As collection lawyers know, Federal law (FDCPA) governs the conduct of debt collectors who are basically defined as any creditor who collects debt for another as a separate entity. This case involved a collection firm collecting on behalf of a surgeon. The plaintiffs argued that the two entities (surgeon's office and collector) were one in the same. But the court found that the collection outfit was a separate "debt collector" and was thus required to serve on defendant a validation notice upon its first communication, and to properly verify the debt. See FDCPA §808.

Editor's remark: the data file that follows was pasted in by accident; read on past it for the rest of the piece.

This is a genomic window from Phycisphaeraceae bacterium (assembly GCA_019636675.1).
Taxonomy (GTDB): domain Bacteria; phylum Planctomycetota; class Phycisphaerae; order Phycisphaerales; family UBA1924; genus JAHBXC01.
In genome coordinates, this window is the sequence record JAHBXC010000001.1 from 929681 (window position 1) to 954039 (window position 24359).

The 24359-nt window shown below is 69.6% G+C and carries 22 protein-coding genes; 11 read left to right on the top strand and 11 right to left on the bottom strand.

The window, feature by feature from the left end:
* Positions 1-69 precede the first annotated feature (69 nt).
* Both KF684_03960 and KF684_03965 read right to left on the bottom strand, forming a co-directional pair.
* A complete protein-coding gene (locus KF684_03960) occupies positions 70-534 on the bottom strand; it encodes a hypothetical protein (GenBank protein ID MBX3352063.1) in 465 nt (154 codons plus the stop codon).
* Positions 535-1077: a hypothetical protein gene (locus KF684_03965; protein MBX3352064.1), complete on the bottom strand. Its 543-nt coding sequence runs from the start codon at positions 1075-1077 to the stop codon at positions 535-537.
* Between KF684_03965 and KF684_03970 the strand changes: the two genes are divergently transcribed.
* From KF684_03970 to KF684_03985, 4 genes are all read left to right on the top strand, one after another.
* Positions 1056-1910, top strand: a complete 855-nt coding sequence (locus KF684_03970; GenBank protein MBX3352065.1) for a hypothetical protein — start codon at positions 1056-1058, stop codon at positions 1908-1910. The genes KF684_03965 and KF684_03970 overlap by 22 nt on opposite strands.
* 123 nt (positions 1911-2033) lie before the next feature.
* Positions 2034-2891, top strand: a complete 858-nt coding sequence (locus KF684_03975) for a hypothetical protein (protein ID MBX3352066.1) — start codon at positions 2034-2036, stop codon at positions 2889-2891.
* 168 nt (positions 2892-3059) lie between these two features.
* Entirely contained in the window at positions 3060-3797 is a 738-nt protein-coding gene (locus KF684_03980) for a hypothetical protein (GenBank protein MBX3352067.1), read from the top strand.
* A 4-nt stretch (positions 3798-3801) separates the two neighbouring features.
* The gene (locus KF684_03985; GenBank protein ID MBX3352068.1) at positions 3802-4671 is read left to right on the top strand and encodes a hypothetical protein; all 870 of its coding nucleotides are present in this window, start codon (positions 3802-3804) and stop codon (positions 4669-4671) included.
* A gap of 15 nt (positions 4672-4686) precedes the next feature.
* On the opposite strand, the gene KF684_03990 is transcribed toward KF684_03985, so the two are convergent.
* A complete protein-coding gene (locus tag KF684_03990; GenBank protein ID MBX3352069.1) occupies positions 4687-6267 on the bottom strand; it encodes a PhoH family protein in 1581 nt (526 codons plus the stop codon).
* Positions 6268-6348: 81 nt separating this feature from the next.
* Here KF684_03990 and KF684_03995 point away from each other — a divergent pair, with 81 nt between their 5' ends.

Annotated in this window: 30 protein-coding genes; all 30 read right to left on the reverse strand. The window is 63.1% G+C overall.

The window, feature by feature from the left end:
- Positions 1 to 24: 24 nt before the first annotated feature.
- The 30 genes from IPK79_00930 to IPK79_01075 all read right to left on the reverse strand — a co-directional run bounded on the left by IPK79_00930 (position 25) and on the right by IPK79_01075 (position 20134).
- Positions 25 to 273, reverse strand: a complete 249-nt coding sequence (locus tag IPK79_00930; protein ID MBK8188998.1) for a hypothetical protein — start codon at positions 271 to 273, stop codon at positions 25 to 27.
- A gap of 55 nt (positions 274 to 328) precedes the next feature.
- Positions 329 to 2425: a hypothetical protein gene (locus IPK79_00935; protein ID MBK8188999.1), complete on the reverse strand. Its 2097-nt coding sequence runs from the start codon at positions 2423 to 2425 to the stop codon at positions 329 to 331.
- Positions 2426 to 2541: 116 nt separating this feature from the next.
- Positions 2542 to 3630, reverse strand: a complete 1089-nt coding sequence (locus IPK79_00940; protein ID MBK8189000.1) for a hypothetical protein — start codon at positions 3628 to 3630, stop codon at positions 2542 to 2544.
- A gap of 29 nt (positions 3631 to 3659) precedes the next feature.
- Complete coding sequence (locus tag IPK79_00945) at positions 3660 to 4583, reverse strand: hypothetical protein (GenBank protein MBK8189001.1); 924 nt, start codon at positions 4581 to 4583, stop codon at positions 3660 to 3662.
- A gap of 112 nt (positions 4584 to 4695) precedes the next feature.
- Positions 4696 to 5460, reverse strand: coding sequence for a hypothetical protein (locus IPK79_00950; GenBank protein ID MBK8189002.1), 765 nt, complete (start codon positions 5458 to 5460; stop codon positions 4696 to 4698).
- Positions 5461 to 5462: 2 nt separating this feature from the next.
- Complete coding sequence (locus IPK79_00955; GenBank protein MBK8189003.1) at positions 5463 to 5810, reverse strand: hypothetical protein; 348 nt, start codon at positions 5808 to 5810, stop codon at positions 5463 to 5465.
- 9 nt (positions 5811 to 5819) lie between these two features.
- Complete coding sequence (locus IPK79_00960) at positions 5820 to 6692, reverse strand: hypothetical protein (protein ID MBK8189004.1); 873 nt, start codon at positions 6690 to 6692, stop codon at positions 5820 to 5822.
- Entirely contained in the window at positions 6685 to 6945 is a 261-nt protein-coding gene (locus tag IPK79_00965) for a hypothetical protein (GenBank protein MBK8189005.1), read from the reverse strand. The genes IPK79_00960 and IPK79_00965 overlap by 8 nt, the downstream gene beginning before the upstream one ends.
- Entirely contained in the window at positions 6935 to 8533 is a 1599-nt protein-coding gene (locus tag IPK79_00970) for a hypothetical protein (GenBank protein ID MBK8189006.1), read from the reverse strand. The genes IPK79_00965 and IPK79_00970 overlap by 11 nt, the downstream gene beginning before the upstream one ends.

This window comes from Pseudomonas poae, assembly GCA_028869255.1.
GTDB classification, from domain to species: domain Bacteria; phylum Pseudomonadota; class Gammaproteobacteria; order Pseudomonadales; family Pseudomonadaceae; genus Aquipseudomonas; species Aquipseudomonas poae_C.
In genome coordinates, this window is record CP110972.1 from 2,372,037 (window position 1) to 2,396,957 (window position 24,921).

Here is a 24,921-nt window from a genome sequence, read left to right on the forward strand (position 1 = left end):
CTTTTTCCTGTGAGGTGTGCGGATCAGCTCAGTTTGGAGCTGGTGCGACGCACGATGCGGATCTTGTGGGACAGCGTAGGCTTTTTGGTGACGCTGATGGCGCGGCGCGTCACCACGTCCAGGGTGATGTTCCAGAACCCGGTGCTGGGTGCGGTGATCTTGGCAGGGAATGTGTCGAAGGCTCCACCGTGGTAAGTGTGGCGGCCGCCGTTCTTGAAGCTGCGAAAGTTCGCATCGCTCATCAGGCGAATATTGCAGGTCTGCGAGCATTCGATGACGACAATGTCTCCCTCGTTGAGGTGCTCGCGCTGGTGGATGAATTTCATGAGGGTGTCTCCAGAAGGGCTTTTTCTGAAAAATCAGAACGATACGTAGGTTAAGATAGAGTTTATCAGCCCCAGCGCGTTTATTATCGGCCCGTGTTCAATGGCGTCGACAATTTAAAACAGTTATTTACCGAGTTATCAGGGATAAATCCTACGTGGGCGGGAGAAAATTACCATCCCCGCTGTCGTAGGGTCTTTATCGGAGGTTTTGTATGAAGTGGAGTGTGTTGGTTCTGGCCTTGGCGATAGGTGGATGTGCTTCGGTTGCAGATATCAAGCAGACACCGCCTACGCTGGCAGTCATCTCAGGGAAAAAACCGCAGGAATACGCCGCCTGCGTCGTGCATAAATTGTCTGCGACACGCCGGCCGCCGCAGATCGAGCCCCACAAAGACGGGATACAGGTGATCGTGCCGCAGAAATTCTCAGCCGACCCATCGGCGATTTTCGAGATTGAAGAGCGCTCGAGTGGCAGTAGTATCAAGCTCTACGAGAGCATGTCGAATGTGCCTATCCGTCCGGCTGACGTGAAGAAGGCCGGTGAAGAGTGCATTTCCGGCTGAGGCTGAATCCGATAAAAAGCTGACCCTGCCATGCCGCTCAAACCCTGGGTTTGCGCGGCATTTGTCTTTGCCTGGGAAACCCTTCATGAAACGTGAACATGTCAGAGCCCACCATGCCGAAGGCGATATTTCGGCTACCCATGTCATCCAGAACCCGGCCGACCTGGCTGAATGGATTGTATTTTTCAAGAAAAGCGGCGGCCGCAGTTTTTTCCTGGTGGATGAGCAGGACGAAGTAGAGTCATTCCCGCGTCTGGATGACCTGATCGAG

This case, Associated Plastic Surgeons v. Konit, is interesting to me because the small claims court in the District Court of Nassau had subject matter jurisdiction over counterclaims under the FDCPA. Concurrent jurisdiction exists irrespective of the puny amount at issue. Also take note that Attorneys must always exchange an affirmation of legal services and the retainer when seeking attorneys fees under the FDCPA. Keep good records!